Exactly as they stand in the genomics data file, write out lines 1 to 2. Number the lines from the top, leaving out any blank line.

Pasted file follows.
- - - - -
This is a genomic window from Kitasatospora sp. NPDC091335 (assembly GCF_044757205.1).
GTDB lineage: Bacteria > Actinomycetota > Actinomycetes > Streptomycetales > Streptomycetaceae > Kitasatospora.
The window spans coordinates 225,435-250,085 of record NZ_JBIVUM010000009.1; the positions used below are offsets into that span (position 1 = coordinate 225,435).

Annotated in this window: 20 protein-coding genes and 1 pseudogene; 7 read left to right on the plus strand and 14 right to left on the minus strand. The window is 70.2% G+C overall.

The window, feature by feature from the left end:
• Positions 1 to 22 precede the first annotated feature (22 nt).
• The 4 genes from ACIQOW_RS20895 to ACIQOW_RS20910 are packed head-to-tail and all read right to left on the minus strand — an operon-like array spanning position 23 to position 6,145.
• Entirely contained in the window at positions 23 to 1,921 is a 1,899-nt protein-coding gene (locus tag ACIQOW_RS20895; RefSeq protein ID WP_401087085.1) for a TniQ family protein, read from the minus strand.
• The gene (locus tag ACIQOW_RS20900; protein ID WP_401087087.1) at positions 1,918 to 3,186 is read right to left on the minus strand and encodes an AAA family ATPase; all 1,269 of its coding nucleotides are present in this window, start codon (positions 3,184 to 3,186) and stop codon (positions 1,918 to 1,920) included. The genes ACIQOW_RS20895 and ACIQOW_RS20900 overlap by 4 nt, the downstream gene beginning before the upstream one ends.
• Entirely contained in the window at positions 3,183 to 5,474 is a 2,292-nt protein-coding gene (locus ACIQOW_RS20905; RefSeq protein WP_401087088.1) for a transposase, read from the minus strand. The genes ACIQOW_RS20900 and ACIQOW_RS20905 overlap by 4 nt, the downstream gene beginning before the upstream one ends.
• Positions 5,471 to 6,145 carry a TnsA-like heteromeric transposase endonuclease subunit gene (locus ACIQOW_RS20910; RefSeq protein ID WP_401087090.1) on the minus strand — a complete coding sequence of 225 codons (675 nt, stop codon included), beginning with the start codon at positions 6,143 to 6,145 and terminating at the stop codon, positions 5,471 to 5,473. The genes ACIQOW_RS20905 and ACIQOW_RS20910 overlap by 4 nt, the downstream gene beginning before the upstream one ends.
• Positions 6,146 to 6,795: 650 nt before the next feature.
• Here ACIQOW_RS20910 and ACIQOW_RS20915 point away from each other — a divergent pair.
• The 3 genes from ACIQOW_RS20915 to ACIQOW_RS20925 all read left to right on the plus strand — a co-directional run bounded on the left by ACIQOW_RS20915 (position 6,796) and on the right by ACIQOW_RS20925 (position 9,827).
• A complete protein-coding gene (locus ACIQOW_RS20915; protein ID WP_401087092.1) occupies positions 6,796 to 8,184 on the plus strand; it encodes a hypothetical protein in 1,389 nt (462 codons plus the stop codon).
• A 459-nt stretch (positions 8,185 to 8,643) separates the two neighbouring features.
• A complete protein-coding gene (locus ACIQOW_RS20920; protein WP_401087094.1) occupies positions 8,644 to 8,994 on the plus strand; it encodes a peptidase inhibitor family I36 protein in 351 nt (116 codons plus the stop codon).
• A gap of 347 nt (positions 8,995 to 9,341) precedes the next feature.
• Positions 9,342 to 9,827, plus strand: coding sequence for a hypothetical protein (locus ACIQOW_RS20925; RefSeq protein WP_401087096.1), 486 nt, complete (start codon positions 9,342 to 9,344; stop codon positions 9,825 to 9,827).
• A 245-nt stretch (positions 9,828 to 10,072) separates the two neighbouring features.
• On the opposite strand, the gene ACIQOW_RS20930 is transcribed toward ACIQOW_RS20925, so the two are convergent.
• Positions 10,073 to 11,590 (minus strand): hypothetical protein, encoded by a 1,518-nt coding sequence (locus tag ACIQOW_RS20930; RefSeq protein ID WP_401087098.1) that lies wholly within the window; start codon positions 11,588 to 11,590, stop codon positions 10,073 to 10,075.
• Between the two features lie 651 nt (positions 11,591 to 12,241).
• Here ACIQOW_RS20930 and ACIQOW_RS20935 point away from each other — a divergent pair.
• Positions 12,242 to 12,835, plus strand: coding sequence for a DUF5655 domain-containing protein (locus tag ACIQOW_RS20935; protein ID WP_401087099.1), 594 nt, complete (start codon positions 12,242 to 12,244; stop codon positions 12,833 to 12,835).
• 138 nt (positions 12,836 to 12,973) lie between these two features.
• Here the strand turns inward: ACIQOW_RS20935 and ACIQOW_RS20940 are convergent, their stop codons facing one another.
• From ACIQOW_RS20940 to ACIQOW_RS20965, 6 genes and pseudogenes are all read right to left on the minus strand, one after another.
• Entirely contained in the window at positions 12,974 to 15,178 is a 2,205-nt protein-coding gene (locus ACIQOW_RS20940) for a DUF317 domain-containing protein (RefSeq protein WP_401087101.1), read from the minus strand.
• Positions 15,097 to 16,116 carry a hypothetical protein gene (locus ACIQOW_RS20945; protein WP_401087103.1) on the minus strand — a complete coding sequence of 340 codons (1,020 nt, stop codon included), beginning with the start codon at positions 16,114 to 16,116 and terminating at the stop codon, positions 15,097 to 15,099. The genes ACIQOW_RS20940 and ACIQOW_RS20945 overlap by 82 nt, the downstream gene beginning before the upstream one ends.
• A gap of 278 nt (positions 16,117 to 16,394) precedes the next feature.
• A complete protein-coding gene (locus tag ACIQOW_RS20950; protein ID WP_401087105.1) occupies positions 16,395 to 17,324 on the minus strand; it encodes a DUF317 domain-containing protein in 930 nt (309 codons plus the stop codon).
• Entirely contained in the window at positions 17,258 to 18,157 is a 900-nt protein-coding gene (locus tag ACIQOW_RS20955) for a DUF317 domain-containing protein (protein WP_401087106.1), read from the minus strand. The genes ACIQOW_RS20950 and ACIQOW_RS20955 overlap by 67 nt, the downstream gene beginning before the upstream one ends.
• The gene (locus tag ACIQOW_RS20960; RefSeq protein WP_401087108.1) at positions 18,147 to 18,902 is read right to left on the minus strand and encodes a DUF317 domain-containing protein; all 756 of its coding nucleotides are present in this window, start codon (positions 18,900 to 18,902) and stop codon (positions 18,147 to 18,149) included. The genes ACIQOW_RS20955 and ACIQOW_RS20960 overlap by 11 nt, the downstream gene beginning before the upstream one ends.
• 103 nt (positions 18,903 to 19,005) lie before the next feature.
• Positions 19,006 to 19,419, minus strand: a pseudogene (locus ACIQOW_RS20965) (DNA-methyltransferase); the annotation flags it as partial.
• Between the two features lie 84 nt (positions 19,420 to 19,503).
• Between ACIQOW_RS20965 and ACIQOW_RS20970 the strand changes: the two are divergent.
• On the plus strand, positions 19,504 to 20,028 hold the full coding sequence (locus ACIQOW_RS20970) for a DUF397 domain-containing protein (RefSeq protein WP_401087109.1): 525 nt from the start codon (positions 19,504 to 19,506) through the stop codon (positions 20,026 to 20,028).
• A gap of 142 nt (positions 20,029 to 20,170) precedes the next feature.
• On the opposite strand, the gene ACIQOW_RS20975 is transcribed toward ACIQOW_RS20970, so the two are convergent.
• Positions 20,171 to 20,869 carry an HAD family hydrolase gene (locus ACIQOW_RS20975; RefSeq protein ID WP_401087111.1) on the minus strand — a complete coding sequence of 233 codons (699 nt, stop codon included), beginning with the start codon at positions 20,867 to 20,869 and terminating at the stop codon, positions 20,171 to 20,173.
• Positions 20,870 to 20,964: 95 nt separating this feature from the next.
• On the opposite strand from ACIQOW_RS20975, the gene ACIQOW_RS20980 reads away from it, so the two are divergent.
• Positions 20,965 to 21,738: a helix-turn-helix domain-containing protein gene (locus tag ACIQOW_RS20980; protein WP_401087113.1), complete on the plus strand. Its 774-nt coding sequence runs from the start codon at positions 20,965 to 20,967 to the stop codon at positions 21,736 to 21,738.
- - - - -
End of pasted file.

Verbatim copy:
This is a genomic window from Kitasatospora sp. NPDC091335 (assembly GCF_044757205.1).
GTDB lineage: Bacteria > Actinomycetota > Actinomycetes > Streptomycetales > Streptomycetaceae > Kitasatospora.